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  1. 21 Jan '16 20:58
    So why is there only life on earth? This question is troublesome for most scientists. Here is but one theory as to why

    Astrobiologists from the Australian National University Research School of Earth Sciences suggest that the reason why we haven't encountered alien life is because all the aliens are extinct, the university reported Thursday. In studying how life might develop on other planets, the scientists realized that early critters likely had a hard time quickly evolving to their heating or cooling planets and did not survive.

    "Early life is fragile, so we believe it rarely evolves quickly enough to survive. Most early planetary environments are unstable. To produce a habitable planet, life forms need to regulate greenhouse gases such as water and carbon dioxide to keep surface temperatures stable," Dr. Aditya Chopra said in the paper publishing the astrobiologists' findings.

    "Life on Earth probably played a leading role in stabilizing the planet's climate," co-author Associate Professor Charley Lineweaver said.

    The paradox of astrobiology is that many planets likely check all the boxes for being habitable for life, but we have yet to discover any. The researchers have named their solution to this paradox the "Gaian Bottleneck." "One intriguing prediction of the Gaian Bottleneck model is that the vast majority of fossils in the universe will be from extinct microbial life, not from multicellular species such as dinosaurs or humanoids that take billions of years to evolve," Lineweaver said. —
  2. 21 Jan '16 21:00
    For the theist, why do you suppose that there is only life on earth?

    Obviously, there is no implication that there are other life forms spoken of in the Bible, unless one were to assume that the spiritual world is another life form.
  3. 21 Jan '16 21:07
    Originally posted by whodey
    For the theist, why do you suppose that there is only life on earth?

    Obviously, there is no implication that there are other life forms spoken of in the Bible, unless one were to assume that the spiritual world is another life form.
    I'll leave it to the theists, and the scientist atheist to figure out. As far as I can see they are both grasping at straws and speculating.
  4. 21 Jan '16 21:13
    In 1968, Professor Harold Morowitz, a physicist at Yale University, published the book "Energy Flow in Biology". Along with other physicists and mathmaticians, he had become concerned about the casualness with which some scientists studying the origins of life were assuming that unlikely events must have occurred. These scientists were making assumptions without any attempt to rigorously investigate the probability of such events. Morowitz presented computations of the time required for random chemical reactions to form a bacterium -- not an organism as complex as a human, not even a flower, just a simple, single celled bacterium. Basing his calculations on optimistically rapid rates of reactions, the calculated time for the bacterium to form exceeds not only the 4.5 billion year age of the Earth, but also the entire 15 billion year age of the universe. The likelihood of random processes producing life from a primordial bath of chemicals is even less likely than that of your shaking an omelet and having the yolk and the white separate back into the original form of the eggs.
  5. 21 Jan '16 21:19 / 1 edit
    The oldest sedimentary rocks are dated at about 3.8 billion years on earth. The oldest evidence of fossil forms found in rocks is about 3.3 billion years. So in this span of about 500 million years, the common ancestor of life must have developed the extraordinary and exquisite chemistry of life and also mutated sufficiently to have produced a variety of progeny.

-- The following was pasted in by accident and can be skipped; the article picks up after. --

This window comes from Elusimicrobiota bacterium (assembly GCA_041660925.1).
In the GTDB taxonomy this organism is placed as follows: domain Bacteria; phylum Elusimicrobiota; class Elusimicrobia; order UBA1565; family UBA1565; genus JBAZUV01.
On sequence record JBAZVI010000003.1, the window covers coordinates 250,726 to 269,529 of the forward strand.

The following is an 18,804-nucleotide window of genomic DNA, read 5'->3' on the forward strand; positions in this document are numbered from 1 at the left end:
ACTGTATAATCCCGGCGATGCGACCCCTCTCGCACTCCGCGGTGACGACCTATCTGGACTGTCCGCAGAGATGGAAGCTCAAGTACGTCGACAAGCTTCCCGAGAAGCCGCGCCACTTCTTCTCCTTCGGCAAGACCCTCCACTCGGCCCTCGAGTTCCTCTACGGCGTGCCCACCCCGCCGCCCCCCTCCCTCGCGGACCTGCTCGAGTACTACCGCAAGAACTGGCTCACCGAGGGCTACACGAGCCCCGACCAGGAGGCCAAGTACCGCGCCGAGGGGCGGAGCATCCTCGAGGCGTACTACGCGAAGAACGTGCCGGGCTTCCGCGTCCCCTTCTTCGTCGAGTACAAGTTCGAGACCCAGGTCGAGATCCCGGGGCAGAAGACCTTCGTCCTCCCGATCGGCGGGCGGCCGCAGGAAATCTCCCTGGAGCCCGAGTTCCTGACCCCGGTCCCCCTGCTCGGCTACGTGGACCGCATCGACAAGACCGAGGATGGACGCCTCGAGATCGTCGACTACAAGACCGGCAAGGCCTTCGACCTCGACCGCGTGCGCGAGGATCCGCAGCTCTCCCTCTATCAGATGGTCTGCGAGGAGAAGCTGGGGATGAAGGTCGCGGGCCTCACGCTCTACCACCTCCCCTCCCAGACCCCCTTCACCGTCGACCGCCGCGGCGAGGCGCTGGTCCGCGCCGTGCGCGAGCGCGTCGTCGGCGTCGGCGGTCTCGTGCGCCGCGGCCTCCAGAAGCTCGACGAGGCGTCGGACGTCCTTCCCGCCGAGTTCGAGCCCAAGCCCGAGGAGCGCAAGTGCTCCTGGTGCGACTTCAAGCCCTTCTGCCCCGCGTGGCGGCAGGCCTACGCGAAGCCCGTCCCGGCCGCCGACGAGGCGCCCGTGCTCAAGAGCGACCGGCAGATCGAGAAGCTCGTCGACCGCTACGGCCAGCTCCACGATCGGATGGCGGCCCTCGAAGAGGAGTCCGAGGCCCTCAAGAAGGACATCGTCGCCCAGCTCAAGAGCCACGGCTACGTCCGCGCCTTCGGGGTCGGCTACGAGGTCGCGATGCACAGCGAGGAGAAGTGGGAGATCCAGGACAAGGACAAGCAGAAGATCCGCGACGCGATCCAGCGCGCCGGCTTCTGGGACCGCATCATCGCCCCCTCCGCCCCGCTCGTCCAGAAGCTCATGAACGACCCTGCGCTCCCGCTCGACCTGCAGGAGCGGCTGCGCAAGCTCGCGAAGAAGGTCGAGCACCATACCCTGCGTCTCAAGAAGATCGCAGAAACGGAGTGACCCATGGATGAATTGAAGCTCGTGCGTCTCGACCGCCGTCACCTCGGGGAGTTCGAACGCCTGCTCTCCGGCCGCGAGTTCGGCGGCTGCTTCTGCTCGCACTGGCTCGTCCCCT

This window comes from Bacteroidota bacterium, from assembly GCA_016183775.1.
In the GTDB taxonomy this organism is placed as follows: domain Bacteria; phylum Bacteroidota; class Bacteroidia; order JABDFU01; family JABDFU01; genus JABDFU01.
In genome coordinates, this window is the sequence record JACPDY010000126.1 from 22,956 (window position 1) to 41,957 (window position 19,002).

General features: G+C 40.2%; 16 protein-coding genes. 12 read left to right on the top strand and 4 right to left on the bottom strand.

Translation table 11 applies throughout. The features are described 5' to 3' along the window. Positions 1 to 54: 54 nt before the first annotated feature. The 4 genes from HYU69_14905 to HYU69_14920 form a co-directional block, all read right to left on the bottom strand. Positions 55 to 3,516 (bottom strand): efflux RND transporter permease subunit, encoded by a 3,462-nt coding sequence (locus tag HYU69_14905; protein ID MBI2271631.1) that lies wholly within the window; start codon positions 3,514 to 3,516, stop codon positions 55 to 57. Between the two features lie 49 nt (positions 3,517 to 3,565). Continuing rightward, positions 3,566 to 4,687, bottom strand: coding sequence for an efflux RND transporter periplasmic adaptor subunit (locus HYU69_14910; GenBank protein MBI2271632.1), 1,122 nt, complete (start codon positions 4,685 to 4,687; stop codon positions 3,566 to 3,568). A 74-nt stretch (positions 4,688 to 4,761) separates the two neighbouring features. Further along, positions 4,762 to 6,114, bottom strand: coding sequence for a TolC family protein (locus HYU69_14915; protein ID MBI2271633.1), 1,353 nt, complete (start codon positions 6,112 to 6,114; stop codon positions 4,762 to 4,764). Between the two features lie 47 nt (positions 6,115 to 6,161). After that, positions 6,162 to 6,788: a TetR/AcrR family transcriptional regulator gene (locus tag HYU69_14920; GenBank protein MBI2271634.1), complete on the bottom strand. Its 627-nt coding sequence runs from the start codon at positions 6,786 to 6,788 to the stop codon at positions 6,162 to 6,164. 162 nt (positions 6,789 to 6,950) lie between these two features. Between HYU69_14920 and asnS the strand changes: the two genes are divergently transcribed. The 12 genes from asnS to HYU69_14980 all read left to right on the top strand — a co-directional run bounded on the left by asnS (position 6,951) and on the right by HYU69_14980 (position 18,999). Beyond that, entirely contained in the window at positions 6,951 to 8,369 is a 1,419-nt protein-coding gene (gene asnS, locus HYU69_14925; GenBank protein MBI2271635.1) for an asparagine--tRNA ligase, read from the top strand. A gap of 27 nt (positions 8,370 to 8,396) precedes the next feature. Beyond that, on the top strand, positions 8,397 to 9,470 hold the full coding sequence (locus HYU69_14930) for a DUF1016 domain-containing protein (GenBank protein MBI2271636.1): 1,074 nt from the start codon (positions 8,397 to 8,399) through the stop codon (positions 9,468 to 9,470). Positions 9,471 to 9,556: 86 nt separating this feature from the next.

As a result, it would appear that life appeared on Earth about as soon as it formed. This has led Nobel laureates Svante August Arrhenius and Francis Crick and astronomer Sir Fred Hoyle, and others, who have come to the conclusion that our origins must have originated somewhere other than Earth.
  6. 21 Jan '16 21:20
    Originally posted by whodey
    So why is there only life on earth? This question is troublesome for most scientists.
    No it's not - it's a stupid question because it presumes something we don't know.

    Why have we never encountered alien life? Because, if it exists, it is most likely very far away as space is mostly empty and inhospitable to life. There is only a tiny fraction of space available for us to investigate and look for traces of life.
  7. 21 Jan '16 21:22
    Originally posted by KazetNagorra
    No it's not - it's a stupid question because it presumes something we don't know.

    Why have we never encountered alien life? Because, if it exists, it is most likely very far away as space is mostly empty and inhospitable to life. There is only a tiny fraction of space available for us to investigate and look for traces of life.
    Questioning why we find no life on other planets is a stupid question?

    All righty then.
  8. Standard member RJHinds
    The Near Genius
    21 Jan '16 21:36
    Originally posted by whodey
    Questioning why we find no life on other planets is a stupid question?

    All righty then.
    It is also stupid to look for life on other planets.
  9. 21 Jan '16 21:42
    Originally posted by whodey
    Questioning why we find no life on other planets is a stupid question?

    All righty then.
    No, that's not the stupid question because that's not question you asked.
  10. Standard member wolfgang59
    Infidel
    21 Jan '16 21:58
    Originally posted by whodey
    Basing his calculations on optimistically rapid rates of reactions, the calculated time for the bacterium to form exceeds not only the 4.5 billion year age of the Earth, but also the entire 15 billion year age of the universe. .
    The conclusion then is that life did not form.


    ... or maybe we do not know enough yet?
  11. Standard member sonhouse
    Fast and Curious
    21 Jan '16 23:13